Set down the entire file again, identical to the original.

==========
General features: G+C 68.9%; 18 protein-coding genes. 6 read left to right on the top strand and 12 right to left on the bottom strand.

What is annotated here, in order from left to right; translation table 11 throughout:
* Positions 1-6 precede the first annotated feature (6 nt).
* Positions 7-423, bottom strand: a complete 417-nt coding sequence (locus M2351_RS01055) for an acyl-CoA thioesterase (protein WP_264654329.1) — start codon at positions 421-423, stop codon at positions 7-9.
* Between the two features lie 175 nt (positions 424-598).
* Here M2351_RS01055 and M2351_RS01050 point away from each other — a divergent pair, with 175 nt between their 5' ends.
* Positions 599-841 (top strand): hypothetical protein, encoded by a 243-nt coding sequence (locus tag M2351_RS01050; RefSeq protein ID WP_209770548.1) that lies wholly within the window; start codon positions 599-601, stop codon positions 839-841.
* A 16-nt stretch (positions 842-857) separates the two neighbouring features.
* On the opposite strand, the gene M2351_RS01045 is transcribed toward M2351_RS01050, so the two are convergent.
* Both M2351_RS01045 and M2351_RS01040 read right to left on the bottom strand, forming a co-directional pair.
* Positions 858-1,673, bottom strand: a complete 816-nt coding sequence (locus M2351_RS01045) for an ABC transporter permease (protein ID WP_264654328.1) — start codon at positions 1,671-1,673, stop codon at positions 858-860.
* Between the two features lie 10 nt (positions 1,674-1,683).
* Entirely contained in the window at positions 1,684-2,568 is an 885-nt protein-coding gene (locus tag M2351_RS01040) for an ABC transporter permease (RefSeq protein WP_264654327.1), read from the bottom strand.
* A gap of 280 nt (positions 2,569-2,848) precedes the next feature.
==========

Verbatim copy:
General features: G+C 68.9%; 18 protein-coding genes. 6 read left to right on the top strand and 12 right to left on the bottom strand.

What is annotated here, in order from left to right; translation table 11 throughout:
* Positions 1-6 precede the first annotated feature (6 nt).
* Positions 7-423, bottom strand: a complete 417-nt coding sequence (locus M2351_RS01055) for an acyl-CoA thioesterase (protein WP_264654329.1) — start codon at positions 421-423, stop codon at positions 7-9.
* Between the two features lie 175 nt (positions 424-598).
* Here M2351_RS01055 and M2351_RS01050 point away from each other — a divergent pair, with 175 nt between their 5' ends.
* Positions 599-841 (top strand): hypothetical protein, encoded by a 243-nt coding sequence (locus tag M2351_RS01050; RefSeq protein ID WP_209770548.1) that lies wholly within the window; start codon positions 599-601, stop codon positions 839-841.
* A 16-nt stretch (positions 842-857) separates the two neighbouring features.
* On the opposite strand, the gene M2351_RS01045 is transcribed toward M2351_RS01050, so the two are convergent.
* Both M2351_RS01045 and M2351_RS01040 read right to left on the bottom strand, forming a co-directional pair.
* Positions 858-1,673, bottom strand: a complete 816-nt coding sequence (locus M2351_RS01045) for an ABC transporter permease (protein ID WP_264654328.1) — start codon at positions 1,671-1,673, stop codon at positions 858-860.
* Between the two features lie 10 nt (positions 1,674-1,683).
* Entirely contained in the window at positions 1,684-2,568 is an 885-nt protein-coding gene (locus tag M2351_RS01040) for an ABC transporter permease (RefSeq protein WP_264654327.1), read from the bottom strand.
* A gap of 280 nt (positions 2,569-2,848) precedes the next feature.